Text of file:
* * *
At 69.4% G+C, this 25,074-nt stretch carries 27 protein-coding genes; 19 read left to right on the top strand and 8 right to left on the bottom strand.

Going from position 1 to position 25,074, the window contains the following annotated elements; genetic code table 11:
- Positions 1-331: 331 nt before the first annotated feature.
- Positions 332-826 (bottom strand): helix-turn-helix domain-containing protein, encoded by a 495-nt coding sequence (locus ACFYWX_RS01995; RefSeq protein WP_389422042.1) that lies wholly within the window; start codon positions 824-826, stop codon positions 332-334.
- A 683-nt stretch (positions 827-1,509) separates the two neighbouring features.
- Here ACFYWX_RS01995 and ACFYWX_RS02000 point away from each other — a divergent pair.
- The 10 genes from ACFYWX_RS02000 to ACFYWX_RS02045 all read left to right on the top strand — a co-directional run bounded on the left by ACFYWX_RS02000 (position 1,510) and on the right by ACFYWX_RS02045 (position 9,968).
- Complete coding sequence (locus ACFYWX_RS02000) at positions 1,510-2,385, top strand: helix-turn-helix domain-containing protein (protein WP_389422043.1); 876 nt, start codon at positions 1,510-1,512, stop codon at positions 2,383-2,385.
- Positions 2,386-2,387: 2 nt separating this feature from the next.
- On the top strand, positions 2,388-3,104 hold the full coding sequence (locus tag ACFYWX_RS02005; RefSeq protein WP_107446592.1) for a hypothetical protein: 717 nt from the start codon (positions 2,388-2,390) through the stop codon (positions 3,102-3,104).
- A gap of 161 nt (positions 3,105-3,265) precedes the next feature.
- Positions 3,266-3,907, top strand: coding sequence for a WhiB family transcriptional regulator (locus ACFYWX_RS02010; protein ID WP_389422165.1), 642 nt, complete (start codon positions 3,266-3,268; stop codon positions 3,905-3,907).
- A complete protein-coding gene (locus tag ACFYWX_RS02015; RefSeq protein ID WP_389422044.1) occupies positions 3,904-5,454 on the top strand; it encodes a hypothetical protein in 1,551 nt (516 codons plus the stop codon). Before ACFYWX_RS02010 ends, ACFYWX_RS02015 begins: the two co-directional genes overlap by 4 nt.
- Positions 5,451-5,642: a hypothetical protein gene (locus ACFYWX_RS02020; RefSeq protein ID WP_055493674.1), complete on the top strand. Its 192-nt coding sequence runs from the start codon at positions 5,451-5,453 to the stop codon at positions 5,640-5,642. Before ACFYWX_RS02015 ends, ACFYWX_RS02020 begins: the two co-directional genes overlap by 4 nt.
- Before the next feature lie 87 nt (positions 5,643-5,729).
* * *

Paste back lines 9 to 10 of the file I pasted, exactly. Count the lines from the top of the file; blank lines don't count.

- Positions 2,386-2,387: 2 nt separating this feature from the next.
- On the top strand, positions 2,388-3,104 hold the full coding sequence (locus tag ACFYWX_RS02005; RefSeq protein WP_107446592.1) for a hypothetical protein: 717 nt from the start codon (positions 2,388-2,390) through the stop codon (positions 3,102-3,104).